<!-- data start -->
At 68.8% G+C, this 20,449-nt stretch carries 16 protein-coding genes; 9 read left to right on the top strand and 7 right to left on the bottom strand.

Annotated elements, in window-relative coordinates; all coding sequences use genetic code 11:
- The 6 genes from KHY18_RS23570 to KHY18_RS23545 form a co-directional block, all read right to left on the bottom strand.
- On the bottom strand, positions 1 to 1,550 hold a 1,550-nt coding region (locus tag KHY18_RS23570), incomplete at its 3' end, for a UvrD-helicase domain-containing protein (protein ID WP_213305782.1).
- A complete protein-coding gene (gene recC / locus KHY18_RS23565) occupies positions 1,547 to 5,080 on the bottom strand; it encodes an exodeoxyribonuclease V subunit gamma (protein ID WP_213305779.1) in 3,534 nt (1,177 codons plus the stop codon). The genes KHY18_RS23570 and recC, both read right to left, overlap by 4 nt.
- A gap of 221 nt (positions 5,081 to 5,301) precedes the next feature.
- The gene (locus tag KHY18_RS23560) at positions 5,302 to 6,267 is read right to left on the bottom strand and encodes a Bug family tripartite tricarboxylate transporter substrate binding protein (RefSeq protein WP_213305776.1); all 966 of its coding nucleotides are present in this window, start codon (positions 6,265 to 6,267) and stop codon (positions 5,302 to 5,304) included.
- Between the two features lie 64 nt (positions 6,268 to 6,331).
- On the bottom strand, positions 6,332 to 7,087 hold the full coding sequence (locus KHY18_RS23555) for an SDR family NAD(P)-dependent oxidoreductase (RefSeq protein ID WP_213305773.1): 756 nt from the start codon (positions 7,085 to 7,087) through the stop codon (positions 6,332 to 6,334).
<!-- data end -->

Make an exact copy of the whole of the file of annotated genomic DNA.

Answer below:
At 68.8% G+C, this 20,449-nt stretch carries 16 protein-coding genes; 9 read left to right on the top strand and 7 right to left on the bottom strand.

Annotated elements, in window-relative coordinates; all coding sequences use genetic code 11:
- The 6 genes from KHY18_RS23570 to KHY18_RS23545 form a co-directional block, all read right to left on the bottom strand.
- On the bottom strand, positions 1 to 1,550 hold a 1,550-nt coding region (locus tag KHY18_RS23570), incomplete at its 3' end, for a UvrD-helicase domain-containing protein (protein ID WP_213305782.1).
- A complete protein-coding gene (gene recC / locus KHY18_RS23565) occupies positions 1,547 to 5,080 on the bottom strand; it encodes an exodeoxyribonuclease V subunit gamma (protein ID WP_213305779.1) in 3,534 nt (1,177 codons plus the stop codon). The genes KHY18_RS23570 and recC, both read right to left, overlap by 4 nt.
- A gap of 221 nt (positions 5,081 to 5,301) precedes the next feature.
- The gene (locus tag KHY18_RS23560) at positions 5,302 to 6,267 is read right to left on the bottom strand and encodes a Bug family tripartite tricarboxylate transporter substrate binding protein (RefSeq protein WP_213305776.1); all 966 of its coding nucleotides are present in this window, start codon (positions 6,265 to 6,267) and stop codon (positions 5,302 to 5,304) included.
- Between the two features lie 64 nt (positions 6,268 to 6,331).
- On the bottom strand, positions 6,332 to 7,087 hold the full coding sequence (locus KHY18_RS23555) for an SDR family NAD(P)-dependent oxidoreductase (RefSeq protein ID WP_213305773.1): 756 nt from the start codon (positions 7,085 to 7,087) through the stop codon (positions 6,332 to 6,334).